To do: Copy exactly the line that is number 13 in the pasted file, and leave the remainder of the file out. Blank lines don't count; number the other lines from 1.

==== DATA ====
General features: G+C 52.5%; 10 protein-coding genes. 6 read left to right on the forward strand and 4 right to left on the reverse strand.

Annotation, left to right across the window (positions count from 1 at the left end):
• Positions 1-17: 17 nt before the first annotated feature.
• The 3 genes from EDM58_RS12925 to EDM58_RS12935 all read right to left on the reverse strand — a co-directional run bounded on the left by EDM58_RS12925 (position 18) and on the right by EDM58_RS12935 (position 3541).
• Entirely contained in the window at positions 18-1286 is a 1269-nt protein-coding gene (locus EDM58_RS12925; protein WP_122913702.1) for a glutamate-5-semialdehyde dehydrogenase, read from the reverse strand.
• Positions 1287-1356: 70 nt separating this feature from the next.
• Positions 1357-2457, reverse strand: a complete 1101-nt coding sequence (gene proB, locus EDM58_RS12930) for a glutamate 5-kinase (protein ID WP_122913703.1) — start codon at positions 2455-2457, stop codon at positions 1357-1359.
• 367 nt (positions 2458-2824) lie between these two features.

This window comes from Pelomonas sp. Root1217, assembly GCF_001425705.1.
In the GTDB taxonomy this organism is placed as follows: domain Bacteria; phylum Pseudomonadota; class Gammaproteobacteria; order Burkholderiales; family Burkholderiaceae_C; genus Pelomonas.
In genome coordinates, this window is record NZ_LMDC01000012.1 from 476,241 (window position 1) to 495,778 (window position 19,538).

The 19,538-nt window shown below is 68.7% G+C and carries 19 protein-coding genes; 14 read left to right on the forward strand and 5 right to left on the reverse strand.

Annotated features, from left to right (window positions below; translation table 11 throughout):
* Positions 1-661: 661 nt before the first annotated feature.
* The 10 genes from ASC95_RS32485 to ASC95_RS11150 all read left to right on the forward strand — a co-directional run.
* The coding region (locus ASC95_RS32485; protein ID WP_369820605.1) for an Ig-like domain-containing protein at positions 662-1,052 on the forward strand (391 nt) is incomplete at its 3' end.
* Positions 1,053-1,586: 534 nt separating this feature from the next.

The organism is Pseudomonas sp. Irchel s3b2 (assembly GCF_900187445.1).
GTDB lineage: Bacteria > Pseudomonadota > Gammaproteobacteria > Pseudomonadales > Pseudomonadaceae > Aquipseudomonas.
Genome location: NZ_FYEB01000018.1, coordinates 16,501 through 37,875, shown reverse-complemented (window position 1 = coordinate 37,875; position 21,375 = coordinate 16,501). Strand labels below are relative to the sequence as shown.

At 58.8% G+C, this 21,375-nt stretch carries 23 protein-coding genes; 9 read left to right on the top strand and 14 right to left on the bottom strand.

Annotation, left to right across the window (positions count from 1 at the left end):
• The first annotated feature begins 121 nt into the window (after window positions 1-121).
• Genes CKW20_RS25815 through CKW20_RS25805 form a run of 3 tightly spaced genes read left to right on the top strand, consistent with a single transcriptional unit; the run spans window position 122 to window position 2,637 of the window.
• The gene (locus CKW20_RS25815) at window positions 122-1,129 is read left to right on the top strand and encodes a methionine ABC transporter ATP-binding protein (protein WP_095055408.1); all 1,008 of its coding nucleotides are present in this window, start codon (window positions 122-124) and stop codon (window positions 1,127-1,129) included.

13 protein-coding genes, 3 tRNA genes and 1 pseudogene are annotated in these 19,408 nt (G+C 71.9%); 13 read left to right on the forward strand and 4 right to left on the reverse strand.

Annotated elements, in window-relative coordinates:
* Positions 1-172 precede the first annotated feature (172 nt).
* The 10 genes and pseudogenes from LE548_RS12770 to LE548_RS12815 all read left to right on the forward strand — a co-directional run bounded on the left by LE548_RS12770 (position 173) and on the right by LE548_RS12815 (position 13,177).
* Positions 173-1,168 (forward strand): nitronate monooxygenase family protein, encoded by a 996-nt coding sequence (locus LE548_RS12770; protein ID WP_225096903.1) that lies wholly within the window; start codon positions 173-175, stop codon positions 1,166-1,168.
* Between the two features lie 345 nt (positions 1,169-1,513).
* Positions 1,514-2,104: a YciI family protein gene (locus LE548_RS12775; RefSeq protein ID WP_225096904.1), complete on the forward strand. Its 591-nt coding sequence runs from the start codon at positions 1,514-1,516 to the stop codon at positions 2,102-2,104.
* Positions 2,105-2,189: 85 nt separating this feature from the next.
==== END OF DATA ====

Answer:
Annotated features, from left to right (window positions below; translation table 11 throughout):